was here three years; two a little less than four years. There are at present nine elders in the mission. One has been here two weeks, two have been connected with the mission one year and two months; three have been here one year and three months; two have been here four years and two months, and one has been here as long as the mission. From these figures the reader will learn that, of the nineteen laborers, one has completed a five years' service; two a four years and two months' service; two not quite a four years' service; one a three years' service; two a two-and-ahalf years' service; two a two years' service; and nine less than a two years' service. Now take into consideration the Japanese language and the characteristics of the people, their manner of living and the conditions surrounding both them and the mission. aries, and I think any one can readily understand that, while everyone has had a part to play in the work done, the blunt of the labor has been on the shoulders of a few, for only a few have been here long enough to know much about the language.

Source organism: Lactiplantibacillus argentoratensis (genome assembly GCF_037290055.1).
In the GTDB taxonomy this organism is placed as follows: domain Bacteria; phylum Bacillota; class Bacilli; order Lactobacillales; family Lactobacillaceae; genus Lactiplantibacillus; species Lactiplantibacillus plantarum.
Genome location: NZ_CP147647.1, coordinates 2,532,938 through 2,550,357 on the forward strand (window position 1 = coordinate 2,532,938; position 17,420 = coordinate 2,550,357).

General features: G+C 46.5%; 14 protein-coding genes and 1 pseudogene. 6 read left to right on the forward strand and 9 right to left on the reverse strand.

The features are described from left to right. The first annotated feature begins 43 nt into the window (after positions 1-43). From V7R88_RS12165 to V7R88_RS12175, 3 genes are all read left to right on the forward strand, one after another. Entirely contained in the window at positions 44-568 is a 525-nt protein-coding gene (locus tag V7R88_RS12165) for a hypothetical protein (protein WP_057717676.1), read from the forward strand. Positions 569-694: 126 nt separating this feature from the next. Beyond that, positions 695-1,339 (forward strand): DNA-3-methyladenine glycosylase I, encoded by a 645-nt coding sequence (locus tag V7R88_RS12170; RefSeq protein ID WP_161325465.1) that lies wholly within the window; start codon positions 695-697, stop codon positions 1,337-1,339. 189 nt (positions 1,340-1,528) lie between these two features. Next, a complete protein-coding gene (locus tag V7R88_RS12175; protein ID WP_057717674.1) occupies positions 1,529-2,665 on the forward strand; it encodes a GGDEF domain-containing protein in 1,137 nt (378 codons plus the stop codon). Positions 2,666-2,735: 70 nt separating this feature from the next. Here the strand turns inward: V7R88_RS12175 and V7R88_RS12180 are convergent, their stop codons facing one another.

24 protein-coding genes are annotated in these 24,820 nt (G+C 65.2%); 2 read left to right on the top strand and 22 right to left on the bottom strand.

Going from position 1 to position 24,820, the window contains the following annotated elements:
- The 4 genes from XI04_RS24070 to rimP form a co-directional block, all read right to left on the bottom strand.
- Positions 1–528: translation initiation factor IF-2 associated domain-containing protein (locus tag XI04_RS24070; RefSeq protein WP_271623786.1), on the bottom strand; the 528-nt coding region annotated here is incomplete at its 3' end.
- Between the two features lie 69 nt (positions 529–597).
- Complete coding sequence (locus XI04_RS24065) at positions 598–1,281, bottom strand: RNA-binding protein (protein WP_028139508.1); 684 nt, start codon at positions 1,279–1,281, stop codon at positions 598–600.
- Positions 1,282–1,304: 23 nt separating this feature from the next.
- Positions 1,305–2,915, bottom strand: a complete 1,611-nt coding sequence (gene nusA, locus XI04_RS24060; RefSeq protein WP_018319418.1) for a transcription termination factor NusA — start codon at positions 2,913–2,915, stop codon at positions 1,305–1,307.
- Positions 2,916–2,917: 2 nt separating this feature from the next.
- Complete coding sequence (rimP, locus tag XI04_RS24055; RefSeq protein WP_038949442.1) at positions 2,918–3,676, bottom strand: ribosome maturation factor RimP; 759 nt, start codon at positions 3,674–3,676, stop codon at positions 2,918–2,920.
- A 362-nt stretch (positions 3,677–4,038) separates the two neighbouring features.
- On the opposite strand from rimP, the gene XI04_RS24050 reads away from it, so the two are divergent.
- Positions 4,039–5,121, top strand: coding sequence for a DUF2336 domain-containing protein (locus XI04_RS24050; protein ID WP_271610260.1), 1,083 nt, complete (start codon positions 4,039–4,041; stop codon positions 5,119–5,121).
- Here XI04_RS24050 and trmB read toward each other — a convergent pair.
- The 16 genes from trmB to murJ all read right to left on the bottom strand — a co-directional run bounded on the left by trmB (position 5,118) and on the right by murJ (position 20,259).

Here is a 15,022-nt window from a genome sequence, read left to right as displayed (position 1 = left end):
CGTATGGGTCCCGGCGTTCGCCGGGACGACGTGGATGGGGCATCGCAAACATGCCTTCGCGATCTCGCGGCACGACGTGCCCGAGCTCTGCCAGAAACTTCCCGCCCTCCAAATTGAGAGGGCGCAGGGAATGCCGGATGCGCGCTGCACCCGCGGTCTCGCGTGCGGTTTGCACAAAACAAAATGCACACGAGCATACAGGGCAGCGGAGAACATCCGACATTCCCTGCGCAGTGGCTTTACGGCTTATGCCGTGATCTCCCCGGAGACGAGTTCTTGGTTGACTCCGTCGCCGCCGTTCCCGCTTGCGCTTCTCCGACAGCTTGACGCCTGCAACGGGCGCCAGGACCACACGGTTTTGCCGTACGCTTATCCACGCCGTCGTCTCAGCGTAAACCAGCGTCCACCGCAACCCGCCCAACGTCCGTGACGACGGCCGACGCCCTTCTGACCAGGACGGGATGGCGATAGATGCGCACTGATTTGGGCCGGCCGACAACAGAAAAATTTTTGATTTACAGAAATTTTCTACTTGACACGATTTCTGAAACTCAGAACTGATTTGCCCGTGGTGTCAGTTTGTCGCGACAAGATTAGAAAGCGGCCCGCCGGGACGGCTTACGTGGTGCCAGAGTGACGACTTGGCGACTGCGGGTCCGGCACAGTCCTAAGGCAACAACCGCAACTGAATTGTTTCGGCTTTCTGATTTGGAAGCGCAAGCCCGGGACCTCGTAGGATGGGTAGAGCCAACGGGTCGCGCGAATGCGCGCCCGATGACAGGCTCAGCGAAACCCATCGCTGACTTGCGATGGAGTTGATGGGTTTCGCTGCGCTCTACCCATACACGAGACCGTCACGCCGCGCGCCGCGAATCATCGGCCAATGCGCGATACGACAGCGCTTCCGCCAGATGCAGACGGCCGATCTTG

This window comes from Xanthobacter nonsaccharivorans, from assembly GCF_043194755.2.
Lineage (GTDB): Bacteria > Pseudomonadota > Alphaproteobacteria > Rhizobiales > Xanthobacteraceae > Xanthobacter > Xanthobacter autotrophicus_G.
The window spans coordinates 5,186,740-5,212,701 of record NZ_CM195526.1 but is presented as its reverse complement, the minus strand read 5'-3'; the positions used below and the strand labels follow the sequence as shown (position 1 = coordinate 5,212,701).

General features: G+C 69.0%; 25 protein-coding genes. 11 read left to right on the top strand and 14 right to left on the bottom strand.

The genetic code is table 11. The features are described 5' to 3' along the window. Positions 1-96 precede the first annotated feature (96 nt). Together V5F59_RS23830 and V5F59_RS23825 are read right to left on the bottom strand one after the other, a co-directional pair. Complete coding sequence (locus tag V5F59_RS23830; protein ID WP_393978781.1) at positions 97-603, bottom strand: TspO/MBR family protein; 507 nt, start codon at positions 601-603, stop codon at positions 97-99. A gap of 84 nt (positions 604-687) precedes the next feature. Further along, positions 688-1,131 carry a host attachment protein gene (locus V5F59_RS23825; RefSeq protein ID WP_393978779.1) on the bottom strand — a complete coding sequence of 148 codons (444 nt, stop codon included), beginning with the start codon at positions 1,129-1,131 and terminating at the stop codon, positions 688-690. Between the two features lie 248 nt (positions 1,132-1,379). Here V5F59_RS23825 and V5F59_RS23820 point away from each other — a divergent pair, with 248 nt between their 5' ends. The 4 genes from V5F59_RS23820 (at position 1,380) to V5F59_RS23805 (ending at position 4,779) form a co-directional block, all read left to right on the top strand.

In the beginning, we could not speak, let alone write. Now we converse about, teach and preach, the gospel. Five years ago there was not a single written word for our use outside of the Bible. We can use the Bible now, but, sad to say, it is not the help we had hoped to find it; for it is translated in a peculiar and difficult style of language with which the people generally are not familiar, and many passages most precious to us are badly disfigured. By our own efforts, and by the assistance of native friends, together with divine aid, we have been able to publish eight tracts, seven of which are now in use. These tracts explain briefly the rise of the Church in the latter days; give the reason for our coming to Japan, and state our attitude towards the Japanese; advance arguments in favor of God's existence, and teach his character, power, attributes and relationship to man; point out the purposes of life and the final destiny of both the wicked and the righteous; declare the Messiahship of Christ, give a brief outline of his life, and expound the atonement which he wrought, as well as teaching the foundation principles and ordinances of the gospel. In these tracts the necessity of prayer is urged, and the essential features of acceptable prayer made plain; also the striking differences between the Church of Jesus Christ of Latter-day Saints and